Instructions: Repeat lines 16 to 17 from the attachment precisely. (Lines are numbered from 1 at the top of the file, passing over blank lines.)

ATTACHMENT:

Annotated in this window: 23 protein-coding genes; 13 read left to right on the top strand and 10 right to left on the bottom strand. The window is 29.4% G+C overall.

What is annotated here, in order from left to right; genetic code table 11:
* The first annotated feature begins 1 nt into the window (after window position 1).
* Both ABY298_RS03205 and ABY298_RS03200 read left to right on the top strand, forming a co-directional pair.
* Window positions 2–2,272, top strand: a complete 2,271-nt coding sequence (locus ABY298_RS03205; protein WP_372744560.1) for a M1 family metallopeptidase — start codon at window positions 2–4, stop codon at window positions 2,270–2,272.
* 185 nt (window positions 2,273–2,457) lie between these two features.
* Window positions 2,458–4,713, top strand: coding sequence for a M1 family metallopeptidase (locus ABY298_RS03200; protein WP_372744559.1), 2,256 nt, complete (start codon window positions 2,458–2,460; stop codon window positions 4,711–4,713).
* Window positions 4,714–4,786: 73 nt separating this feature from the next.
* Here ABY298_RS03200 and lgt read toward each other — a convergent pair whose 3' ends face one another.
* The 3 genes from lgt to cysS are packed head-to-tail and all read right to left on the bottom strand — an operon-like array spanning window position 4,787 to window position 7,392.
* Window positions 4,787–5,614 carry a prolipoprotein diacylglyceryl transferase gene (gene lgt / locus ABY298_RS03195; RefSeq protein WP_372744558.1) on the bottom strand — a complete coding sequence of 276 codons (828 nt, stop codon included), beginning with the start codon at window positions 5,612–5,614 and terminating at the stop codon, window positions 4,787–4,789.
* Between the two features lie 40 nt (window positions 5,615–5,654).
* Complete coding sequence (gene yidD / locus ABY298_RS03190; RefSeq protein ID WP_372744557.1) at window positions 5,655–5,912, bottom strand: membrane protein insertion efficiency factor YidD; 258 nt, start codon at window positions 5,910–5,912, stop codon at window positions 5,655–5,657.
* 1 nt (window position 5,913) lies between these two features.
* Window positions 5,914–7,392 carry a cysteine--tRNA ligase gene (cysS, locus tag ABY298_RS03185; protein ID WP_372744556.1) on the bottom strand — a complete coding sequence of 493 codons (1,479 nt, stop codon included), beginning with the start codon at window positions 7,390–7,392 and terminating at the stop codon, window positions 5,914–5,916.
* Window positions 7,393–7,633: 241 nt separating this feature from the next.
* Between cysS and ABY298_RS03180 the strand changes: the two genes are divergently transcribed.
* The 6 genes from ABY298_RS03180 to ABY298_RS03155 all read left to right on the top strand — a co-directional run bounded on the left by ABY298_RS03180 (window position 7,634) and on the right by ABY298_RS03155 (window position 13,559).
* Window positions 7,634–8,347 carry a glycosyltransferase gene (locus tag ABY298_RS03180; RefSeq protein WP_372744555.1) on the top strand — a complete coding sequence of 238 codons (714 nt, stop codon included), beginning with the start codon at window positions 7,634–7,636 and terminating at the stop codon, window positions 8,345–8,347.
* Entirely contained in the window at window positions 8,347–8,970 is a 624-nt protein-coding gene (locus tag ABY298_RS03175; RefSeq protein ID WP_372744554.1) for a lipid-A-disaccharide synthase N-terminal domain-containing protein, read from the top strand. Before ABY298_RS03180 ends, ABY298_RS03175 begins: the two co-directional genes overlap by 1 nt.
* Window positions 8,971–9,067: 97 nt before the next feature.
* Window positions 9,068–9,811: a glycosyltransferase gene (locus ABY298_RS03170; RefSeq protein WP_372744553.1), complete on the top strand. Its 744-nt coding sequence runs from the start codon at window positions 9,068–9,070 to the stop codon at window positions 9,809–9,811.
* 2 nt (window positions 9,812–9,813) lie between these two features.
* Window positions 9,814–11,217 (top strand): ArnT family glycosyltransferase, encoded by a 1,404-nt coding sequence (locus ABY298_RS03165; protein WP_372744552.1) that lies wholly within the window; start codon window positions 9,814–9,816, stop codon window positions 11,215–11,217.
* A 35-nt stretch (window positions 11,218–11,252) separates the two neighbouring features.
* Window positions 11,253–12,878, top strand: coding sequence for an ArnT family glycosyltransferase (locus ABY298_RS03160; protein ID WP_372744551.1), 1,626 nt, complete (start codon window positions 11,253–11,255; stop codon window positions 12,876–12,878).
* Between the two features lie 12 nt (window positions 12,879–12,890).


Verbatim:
* Window positions 7,393–7,633: 241 nt separating this feature from the next.
* Between cysS and ABY298_RS03180 the strand changes: the two genes are divergently transcribed.